“Sexual orientation and trans identity has been pathologized in history. Homosexuality was a diagnosable illness until 1973, but state legislatures across the country are still debating conversion therapy. While gender dysphoria, the current diagnosis for transgender individuals, has improved medical access with the expansion of coverage by insurers, the stigma and burden it bears remains,” says Johnson. 

The DSM is the Diagnostic and Statistical Manual of Mental Disorders, used throughout the country as the standard diagnostic tool for mental illness. Homosexuality has since been removed, but gender dysphoria is still included. 

If someone confides in you about invalidating or violent experiences they have had — or even just mentions them — accept that what they’re saying is true. Just listening and offering your support can make a big difference for that person.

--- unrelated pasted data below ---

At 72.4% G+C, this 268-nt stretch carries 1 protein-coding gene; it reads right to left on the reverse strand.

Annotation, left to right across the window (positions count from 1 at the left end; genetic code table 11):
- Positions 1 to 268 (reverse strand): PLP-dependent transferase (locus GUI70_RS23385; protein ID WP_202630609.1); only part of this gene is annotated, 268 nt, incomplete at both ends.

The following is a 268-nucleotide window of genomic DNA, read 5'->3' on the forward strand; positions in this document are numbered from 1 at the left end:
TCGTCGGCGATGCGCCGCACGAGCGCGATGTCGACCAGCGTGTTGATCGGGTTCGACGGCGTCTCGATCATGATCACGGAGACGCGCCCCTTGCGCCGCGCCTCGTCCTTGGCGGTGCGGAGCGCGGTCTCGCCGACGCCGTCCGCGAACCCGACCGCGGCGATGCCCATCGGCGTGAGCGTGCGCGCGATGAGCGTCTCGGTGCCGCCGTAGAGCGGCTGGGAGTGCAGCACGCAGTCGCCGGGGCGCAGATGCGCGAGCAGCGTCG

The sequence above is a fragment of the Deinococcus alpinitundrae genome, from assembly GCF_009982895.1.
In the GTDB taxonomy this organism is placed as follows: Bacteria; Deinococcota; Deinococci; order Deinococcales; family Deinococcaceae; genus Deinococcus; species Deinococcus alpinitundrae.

Learn to recognize and call out microaggressions

There are many types of microaggressions. Some are directly confrontational, such as repeatedly deadnaming (using their former/birth name) someone after being corrected. Some are unintentional, like making assumptions or acting out of misplaced curiosity.

Assumptions can look like assuming someone uses they/them pronouns if they dress androgynously or assuming a trans person subscribes to the gender binary (identifies as either male or female) or wants gender-affirming surgery. 

Microaggressions that come from a place of curiosity are often an attempt to get to know someone or show interest in their identity, but usually come off as invasive because you don’t have a close enough relationship with that person for your curiosity to be comfortable for them. 

“You wouldn’t meet a cis, straight person a few times and ask about their genitals or how they have sex,” Johnson points out. 

Before you ask questions, determine how you would feel if someone asked you those questions. If being asked would make you feel uncomfortable then don’t ask other people.